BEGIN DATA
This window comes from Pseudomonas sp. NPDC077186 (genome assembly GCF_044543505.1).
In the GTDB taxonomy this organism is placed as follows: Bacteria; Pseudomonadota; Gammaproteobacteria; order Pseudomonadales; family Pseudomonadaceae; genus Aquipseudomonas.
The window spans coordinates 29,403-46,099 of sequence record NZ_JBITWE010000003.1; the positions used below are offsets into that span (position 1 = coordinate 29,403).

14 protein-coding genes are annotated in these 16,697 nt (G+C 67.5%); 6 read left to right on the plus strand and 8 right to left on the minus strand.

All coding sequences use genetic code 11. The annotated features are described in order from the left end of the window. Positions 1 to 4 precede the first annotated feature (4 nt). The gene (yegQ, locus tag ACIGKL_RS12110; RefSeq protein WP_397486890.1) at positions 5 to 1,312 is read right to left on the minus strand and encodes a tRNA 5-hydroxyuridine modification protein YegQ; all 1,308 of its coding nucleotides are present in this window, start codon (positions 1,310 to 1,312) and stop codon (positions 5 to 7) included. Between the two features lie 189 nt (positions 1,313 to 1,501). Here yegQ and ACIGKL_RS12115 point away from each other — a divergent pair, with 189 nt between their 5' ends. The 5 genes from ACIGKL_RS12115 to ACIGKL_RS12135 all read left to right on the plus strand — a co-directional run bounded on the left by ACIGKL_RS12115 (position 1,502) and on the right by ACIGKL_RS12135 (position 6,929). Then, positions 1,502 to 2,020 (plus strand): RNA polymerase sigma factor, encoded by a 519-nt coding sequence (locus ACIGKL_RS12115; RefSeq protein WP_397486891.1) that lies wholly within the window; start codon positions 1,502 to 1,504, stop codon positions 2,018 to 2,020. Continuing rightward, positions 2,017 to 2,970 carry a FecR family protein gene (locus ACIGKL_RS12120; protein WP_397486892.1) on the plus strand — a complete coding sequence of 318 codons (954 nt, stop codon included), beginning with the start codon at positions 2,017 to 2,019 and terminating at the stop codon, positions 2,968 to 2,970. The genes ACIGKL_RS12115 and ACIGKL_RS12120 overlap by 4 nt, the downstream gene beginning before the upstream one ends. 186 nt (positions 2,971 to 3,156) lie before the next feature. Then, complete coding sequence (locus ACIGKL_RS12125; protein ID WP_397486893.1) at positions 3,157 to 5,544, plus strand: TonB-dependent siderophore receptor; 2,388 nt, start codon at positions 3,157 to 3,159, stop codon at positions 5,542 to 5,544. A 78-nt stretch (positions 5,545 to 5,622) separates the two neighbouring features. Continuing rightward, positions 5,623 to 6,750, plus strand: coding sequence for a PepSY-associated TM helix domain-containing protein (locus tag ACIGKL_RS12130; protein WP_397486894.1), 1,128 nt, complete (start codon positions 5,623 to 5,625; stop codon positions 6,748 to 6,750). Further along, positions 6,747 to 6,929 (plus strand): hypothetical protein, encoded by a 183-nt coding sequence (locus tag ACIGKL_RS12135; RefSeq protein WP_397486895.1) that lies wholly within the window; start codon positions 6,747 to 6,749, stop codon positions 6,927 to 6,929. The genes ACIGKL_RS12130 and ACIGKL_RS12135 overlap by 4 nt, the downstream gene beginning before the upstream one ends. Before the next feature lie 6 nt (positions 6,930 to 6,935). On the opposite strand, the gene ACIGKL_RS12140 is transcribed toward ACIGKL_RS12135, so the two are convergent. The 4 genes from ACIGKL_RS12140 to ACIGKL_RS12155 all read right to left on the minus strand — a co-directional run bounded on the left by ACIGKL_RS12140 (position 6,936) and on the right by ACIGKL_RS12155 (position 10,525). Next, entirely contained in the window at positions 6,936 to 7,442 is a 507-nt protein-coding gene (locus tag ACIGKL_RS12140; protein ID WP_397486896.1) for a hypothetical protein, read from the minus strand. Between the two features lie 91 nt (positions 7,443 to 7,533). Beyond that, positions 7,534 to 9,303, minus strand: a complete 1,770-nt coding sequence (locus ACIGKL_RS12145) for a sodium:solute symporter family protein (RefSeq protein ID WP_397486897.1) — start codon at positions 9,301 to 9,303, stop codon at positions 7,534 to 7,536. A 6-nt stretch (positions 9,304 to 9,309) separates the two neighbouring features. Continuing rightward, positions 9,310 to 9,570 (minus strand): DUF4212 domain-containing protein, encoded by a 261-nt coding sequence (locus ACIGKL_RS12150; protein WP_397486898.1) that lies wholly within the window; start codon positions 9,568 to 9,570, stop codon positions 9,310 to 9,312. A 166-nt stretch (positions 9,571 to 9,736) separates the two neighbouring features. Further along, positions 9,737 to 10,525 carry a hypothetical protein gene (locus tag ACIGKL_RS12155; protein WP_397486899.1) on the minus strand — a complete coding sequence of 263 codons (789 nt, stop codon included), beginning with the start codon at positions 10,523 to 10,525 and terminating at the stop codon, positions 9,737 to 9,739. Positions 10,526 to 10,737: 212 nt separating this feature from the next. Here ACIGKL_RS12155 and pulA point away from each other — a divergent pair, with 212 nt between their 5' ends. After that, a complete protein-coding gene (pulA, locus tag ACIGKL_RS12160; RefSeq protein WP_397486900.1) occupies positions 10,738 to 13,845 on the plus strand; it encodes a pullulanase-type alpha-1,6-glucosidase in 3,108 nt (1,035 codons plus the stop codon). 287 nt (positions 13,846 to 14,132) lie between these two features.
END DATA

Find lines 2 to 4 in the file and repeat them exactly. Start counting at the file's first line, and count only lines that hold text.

In the GTDB taxonomy this organism is placed as follows: Bacteria; Pseudomonadota; Gammaproteobacteria; order Pseudomonadales; family Pseudomonadaceae; genus Aquipseudomonas.
The window spans coordinates 29,403-46,099 of sequence record NZ_JBITWE010000003.1; the positions used below are offsets into that span (position 1 = coordinate 29,403).

14 protein-coding genes are annotated in these 16,697 nt (G+C 67.5%); 6 read left to right on the plus strand and 8 right to left on the minus strand.